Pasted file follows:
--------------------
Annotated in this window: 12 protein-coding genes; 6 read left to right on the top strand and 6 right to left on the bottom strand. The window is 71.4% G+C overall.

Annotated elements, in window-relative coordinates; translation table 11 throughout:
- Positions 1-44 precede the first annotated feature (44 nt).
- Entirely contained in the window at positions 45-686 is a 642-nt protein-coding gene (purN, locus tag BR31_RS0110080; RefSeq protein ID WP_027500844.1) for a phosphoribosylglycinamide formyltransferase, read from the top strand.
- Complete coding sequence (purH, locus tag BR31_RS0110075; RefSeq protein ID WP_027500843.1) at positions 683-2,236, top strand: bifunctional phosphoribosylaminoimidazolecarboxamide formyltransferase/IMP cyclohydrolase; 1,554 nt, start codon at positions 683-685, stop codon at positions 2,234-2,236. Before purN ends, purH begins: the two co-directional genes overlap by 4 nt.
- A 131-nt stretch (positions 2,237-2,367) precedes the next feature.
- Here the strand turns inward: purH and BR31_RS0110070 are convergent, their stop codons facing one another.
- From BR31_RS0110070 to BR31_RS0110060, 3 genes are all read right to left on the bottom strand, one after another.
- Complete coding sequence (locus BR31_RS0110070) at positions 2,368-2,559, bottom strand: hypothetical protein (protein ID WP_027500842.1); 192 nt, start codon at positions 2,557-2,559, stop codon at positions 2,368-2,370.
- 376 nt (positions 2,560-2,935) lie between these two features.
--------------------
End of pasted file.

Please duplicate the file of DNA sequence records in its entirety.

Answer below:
Annotated in this window: 12 protein-coding genes; 6 read left to right on the top strand and 6 right to left on the bottom strand. The window is 71.4% G+C overall.

Annotated elements, in window-relative coordinates; translation table 11 throughout:
- Positions 1-44 precede the first annotated feature (44 nt).
- Entirely contained in the window at positions 45-686 is a 642-nt protein-coding gene (purN, locus tag BR31_RS0110080; RefSeq protein ID WP_027500844.1) for a phosphoribosylglycinamide formyltransferase, read from the top strand.
- Complete coding sequence (purH, locus tag BR31_RS0110075; RefSeq protein ID WP_027500843.1) at positions 683-2,236, top strand: bifunctional phosphoribosylaminoimidazolecarboxamide formyltransferase/IMP cyclohydrolase; 1,554 nt, start codon at positions 683-685, stop codon at positions 2,234-2,236. Before purN ends, purH begins: the two co-directional genes overlap by 4 nt.
- A 131-nt stretch (positions 2,237-2,367) precedes the next feature.
- Here the strand turns inward: purH and BR31_RS0110070 are convergent, their stop codons facing one another.
- From BR31_RS0110070 to BR31_RS0110060, 3 genes are all read right to left on the bottom strand, one after another.
- Complete coding sequence (locus BR31_RS0110070) at positions 2,368-2,559, bottom strand: hypothetical protein (protein ID WP_027500842.1); 192 nt, start codon at positions 2,557-2,559, stop codon at positions 2,368-2,370.
- 376 nt (positions 2,560-2,935) lie between these two features.